Gov. Greg Abbott declared a public health emergency during the pandemic, giving him unprecedented authority for the previous 1,049 days. He said on Thursday that he would maintain that authority until state lawmakers pass laws prohibiting COVID-19-related restrictions on Texans and enhancing the state’s authority at the border.
In his remarks to Chad Hasty, host of the nationally syndicated Texas conservative talk radio show, Abbott reiterated his long-standing call for Congress to forbid local governments from implementing “and other restraints on freedom.”
Since outlawing the practice through an executive order, the Republican governor has increased the pressure on lawmakers to formalize such limitations on towns and counties.
“I shall repeal this executive order at the effective date of such legislation, the order, which was issued in October 2021,” stated.
By doing this, two of his COVID-19-related executive orders would be codified. He has issued over 35 such orders since the global coronavirus epidemic started three years ago. As long as the disaster proclamation is in force, they all have legal force.
COVID-19 Cases in Texas
In the 34 months following Abbott’s proclamation, Texas has seen more than 93,000 fatalities and 8.2 million COVID-19 cases, making it one of just a handful of states remaining under a statewide catastrophe or public health emergency.
Abbott’s administration has been steadfast in its refusal to follow the majority in rescinding the orders for months, stating in a statement in December that doing so “would empower local governments to once again enforce occupancy restrictions, mask mandates, and vaccination mandates.”
Abbott said on Thursday that he wants Texas lawmakers to pass a state version of the contentious Title 42 immigration statute from the Trump administration, which is now the subject of a legal dispute. Under the aegis of the federal public health emergency, it permits the prompt repatriation of migrants at the border, including those who are requesting refuge.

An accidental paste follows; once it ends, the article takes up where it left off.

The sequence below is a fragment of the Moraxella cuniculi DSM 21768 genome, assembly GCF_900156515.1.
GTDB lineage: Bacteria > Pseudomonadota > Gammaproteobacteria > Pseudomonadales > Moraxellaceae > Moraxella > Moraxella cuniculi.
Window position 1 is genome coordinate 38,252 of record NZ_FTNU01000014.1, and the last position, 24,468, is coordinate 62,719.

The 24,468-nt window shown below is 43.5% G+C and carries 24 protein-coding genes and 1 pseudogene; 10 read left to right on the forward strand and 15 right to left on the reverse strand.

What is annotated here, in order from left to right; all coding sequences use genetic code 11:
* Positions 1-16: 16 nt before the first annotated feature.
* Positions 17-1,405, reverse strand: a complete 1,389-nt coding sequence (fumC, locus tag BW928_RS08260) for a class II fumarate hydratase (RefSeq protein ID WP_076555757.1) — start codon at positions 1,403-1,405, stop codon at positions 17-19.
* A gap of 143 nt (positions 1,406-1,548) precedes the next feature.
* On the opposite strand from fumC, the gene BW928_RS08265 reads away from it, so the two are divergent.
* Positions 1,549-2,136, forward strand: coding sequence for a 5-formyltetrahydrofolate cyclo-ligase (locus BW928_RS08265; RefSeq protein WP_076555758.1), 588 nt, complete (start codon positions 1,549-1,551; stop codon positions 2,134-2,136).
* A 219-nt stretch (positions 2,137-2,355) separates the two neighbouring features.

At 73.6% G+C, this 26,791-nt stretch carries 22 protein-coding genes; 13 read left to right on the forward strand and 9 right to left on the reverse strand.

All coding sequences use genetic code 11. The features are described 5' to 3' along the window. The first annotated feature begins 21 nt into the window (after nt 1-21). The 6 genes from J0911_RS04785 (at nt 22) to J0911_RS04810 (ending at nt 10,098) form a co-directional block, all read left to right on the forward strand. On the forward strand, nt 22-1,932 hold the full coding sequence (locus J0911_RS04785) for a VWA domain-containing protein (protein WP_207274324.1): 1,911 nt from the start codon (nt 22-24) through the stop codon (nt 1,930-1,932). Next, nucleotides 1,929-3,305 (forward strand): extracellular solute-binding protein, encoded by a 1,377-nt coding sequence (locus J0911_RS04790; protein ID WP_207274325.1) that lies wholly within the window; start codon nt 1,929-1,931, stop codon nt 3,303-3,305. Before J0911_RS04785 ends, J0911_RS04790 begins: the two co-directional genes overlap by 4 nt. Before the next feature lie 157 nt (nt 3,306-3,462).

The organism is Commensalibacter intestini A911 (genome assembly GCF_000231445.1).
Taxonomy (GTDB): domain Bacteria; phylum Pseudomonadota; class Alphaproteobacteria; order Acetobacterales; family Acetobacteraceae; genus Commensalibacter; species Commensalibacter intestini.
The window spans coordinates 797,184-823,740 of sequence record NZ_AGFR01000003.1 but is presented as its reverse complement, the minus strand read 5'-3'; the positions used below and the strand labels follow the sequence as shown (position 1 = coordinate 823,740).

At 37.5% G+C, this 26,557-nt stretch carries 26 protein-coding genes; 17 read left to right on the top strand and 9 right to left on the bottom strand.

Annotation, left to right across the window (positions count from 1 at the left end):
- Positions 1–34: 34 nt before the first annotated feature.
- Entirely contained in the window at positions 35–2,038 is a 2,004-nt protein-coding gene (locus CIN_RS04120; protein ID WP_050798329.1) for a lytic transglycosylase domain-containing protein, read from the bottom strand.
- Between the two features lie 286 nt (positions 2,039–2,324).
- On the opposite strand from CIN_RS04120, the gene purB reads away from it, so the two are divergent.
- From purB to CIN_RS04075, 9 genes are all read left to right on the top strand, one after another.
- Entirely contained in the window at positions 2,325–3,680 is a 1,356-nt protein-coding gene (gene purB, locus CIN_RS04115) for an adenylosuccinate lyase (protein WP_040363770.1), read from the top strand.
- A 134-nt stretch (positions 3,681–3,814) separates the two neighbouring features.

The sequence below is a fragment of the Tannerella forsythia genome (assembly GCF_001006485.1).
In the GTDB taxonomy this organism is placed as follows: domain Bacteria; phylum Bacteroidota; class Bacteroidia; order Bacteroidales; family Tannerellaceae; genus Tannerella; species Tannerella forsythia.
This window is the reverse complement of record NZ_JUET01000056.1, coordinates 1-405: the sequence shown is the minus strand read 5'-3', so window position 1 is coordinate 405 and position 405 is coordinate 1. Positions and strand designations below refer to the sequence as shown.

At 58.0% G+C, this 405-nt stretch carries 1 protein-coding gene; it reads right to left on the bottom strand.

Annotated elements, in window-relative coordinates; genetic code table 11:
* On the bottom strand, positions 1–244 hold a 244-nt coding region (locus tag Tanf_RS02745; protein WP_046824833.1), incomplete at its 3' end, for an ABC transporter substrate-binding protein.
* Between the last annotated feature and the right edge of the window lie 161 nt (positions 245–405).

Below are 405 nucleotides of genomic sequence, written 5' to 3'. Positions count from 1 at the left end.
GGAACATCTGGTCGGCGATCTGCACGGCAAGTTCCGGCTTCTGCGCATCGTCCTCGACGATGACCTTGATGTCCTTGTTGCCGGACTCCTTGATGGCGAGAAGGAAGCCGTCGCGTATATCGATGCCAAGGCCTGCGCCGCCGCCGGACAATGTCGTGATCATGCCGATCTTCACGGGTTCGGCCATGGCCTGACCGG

A second Abbott executive order that presently permits the practice in Texas might be threatened if the disaster declaration is revoked. A program akin to Title 42 would be established under state law, according to at least one measure introduced by Rep. Brian Harrison, R-Midlothian.
Other Reports, COVID-19 Wave
The COVID-19 pandemic, which continues to kill Texans every day, prompted Gov. Greg Abbott to declare a public health disaster in March 2020. Since then, Texans have been living under his proclamation for 1,000 days. This is a period of unprecedented gubernatorial power for the state’s chief executive.
For at least the remainder of the winter, the entire country is still considered to be in a state of public health emergency. According to specialists, this might result in a new wave of illnesses when families spend the holidays indoors, immunity levels drop, or virus types avoid older immunizations.
But 32 months after the designation was made, Texas has seen more than 92,000 fatalities and 8 million COVID-19 cases, making it one of just a few of states that are still under a statewide disaster or public health emergency proclamation.
The proclamations provide executive branches additional authority to act rapidly in response to emergency crises that cannot wait for the routine bureaucratic gears to turn.
The disaster declaration in Texas gives Abbott’s executive actions, which are typically non-binding, the force of law.